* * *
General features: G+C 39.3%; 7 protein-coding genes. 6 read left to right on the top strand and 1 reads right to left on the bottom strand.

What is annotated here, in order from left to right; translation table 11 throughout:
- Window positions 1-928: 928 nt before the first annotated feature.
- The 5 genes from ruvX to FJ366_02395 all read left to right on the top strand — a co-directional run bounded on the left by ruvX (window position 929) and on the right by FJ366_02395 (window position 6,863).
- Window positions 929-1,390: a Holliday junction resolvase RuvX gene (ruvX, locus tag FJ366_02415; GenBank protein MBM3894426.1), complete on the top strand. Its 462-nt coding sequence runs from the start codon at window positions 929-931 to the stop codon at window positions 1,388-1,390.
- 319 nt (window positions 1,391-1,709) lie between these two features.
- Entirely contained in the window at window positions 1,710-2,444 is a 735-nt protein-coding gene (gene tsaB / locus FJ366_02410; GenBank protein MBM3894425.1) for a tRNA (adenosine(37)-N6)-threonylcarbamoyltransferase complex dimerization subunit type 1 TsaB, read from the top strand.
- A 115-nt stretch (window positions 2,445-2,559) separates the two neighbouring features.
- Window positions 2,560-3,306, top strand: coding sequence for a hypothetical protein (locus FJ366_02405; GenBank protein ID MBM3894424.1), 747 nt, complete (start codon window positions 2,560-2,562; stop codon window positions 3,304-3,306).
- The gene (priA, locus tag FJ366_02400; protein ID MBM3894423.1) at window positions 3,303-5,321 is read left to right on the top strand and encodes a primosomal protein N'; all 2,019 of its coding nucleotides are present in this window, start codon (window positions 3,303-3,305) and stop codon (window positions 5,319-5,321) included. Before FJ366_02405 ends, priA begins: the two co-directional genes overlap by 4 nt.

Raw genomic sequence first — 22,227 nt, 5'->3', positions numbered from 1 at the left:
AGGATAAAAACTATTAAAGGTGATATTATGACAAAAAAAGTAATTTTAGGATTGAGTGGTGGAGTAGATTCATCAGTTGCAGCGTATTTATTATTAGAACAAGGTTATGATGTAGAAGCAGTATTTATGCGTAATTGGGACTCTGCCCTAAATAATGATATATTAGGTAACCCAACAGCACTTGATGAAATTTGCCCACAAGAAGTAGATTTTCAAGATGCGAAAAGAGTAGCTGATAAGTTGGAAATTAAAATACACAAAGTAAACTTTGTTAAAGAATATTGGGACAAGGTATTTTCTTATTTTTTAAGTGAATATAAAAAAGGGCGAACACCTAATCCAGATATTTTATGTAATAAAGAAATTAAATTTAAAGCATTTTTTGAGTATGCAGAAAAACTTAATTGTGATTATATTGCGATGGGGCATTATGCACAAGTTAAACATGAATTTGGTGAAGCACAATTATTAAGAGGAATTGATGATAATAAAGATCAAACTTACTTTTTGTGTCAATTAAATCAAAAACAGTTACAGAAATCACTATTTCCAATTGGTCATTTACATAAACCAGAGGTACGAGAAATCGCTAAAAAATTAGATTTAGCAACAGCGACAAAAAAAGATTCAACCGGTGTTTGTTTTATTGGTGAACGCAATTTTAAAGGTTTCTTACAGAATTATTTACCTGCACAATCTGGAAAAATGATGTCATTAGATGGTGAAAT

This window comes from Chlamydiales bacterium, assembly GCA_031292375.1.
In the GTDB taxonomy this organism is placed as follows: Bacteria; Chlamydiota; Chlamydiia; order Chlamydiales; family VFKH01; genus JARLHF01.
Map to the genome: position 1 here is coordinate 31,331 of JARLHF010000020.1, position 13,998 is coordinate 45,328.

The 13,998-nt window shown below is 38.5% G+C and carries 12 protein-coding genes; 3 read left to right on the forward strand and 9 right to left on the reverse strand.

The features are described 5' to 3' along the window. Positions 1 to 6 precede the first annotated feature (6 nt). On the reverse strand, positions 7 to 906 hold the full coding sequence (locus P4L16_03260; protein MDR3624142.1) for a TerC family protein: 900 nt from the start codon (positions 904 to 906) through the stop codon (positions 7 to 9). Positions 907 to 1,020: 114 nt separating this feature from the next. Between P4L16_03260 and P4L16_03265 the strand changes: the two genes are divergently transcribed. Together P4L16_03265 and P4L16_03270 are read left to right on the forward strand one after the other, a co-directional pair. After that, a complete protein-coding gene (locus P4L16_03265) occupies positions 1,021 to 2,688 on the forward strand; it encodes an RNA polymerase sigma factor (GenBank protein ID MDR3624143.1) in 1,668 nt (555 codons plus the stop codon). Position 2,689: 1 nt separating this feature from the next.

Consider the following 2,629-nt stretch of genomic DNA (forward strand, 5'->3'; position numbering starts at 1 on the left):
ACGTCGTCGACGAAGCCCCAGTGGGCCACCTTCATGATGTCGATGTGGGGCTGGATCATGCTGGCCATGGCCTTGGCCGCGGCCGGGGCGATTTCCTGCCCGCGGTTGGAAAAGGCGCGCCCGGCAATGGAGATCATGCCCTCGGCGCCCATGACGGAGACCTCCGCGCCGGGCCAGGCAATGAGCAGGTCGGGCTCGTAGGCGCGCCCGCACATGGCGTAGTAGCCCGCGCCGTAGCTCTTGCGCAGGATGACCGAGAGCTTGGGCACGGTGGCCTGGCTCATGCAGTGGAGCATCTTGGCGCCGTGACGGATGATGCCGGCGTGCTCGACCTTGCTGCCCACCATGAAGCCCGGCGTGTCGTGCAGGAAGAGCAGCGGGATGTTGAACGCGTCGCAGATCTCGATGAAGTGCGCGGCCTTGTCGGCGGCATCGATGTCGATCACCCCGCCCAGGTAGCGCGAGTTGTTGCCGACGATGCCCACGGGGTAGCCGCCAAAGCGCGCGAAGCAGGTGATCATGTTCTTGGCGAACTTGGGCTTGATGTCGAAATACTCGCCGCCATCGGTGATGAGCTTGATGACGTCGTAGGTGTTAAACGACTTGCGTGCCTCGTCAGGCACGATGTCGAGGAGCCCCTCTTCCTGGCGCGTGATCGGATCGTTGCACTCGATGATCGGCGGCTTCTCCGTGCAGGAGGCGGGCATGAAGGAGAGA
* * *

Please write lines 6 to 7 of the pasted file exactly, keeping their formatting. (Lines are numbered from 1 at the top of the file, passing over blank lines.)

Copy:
- 319 nt (window positions 1,391-1,709) lie between these two features.
- Entirely contained in the window at window positions 1,710-2,444 is a 735-nt protein-coding gene (gene tsaB / locus FJ366_02410; GenBank protein MBM3894425.1) for a tRNA (adenosine(37)-N6)-threonylcarbamoyltransferase complex dimerization subunit type 1 TsaB, read from the top strand.